The Limited Liability Company structure is a popular choice among serial entrepreneurs because it offers the benefits of personal liability protection for the business owner, tax flexibility, and minimal compliance requirements. As an eager and enterprising entrepreneur, you may set your sights on multiple business ventures and wonder if one person can own multiple LLCs.
Fortunately, no federal or state limits exist on the number of LLCs someone can own. However, aspiring business owners should know that other factors could prevent them from having ownership interest in multiple LLCs.
Also, structuring multiple LLCs requires some strategic thought. Therefore, it’s immensely helpful to discuss the legal, tax, and compliance ramifications with legal and accounting professionals.
Possible Restrictions on Owning Multiple LLCs
While no laws exist to prohibit owning multiple LLCs, an LLC operating agreement might not allow it. So, if a person has a membership interest in an existing LLC, it’s important to read that LLC’s operating agreement and determine if any provisions restrict its members from owning multiple companies.
LLC members are bound to fiduciary duties to ensure they act in good faith to advance the interests of the company rather than their self-interests. For example, an operating agreement might prohibit the LLC’s members from engaging in activities that compete with the company. For instance, it might prevent a member from starting a new LLC or acquiring membership interest in another existing LLC if it provides similar services or products.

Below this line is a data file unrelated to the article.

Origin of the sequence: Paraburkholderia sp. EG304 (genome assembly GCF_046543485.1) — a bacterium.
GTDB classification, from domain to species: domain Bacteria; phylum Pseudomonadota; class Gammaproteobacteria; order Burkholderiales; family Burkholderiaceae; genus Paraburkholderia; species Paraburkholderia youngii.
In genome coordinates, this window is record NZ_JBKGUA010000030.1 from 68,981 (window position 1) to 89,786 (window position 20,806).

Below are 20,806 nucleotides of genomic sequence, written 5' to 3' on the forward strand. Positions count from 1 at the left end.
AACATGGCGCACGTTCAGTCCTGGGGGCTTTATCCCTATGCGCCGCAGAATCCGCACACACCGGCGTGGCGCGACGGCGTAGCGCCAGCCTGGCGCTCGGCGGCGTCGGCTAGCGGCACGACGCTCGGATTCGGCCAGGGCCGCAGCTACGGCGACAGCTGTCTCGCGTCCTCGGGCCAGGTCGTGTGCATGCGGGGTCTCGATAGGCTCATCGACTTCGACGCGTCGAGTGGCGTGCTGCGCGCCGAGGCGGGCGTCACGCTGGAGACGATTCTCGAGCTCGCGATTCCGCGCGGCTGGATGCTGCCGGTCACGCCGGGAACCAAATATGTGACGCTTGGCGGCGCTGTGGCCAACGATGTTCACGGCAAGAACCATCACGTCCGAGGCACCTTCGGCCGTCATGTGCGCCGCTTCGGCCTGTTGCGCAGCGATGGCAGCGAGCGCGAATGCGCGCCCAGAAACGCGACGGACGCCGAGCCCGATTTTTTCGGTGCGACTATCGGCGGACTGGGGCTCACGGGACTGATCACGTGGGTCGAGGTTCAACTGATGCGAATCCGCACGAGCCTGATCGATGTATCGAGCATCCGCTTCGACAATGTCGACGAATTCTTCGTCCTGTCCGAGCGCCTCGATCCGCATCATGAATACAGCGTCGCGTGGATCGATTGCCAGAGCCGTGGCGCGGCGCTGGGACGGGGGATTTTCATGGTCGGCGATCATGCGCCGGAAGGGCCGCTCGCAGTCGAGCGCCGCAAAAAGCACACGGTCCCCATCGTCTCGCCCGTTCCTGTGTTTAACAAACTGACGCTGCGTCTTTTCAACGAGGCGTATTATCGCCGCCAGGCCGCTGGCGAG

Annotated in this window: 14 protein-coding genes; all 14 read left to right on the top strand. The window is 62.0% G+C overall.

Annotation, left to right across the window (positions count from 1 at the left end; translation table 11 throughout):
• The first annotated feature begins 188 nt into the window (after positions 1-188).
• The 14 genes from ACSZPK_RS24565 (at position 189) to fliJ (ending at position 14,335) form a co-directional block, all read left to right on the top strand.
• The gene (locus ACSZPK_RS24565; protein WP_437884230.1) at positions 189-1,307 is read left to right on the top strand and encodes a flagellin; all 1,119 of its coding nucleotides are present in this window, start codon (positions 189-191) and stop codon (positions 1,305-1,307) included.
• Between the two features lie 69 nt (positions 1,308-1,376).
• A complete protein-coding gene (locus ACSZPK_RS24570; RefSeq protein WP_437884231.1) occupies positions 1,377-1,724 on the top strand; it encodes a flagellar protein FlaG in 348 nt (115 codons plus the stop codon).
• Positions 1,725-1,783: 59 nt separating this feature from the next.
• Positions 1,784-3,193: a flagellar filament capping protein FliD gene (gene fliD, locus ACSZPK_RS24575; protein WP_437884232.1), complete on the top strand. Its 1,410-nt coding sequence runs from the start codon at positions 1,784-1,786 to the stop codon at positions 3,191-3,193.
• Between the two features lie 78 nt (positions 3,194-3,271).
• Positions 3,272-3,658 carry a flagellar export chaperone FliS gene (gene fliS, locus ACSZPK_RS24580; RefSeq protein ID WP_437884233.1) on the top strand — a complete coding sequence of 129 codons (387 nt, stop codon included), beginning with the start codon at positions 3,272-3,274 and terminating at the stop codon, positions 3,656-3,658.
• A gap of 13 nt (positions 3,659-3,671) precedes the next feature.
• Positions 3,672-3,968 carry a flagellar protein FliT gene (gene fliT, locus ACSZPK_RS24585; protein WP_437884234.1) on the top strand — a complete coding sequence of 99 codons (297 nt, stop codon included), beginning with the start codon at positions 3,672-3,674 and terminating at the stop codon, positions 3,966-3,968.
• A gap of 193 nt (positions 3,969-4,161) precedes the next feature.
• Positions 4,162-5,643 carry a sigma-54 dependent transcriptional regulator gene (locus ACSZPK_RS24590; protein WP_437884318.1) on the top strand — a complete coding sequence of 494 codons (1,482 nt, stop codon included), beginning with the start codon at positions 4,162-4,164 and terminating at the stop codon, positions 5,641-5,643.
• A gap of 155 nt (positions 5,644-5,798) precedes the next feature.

Similarly, an existing LLC’s members might be prohibited from starting or becoming a member of another LLC if business interactions between the two LLCs directly benefit the LLC member. For example, suppose a person is an LLC member of an automotive repair shop and then starts their own independent LLC to sell tires to garages, including the LLC of which they’re already a member. Depending on the terms of the existing LLC’s operating agreement, they might be prohibited from engaging in business between the two companies — or possibly not allowed to start the new LLC in that line of business.
How to Structure Multiple LLCs
If you intend to start LLCs on your own, you have various options for structuring multiple businesses. Each has advantages and disadvantages, so consider talking with an attorney and accountant for guidance on which approach will be most beneficial for your present and future goals.
1. Form Individual LLCs for Each Business
By forming an independent LLC for each company, each business is protected from the liabilities of the others. So, if someone sues one LLC, the others’ assets are not at risk. Each LLC is a distinct and separate business entity with no legal or tax connections to the others.
Creating independent LLCs involves filing Articles of Organization for each company, maintaining separate operating agreements, and submitting whatever ongoing compliance filings and fees are required for each LLC.
Each Limited Liability Company must:
- Obtain its own EIN
- Apply for and renew its own business licenses and permits
- Maintain its own bank accounts, payroll, and company records
- Submit its own annual reports (if required)
From a tax perspective, profits and losses flow through to the LLC members and are reported on their personal income tax returns. If a person owns multiple LLCs, they must prepare a separate Schedule C for each LLC.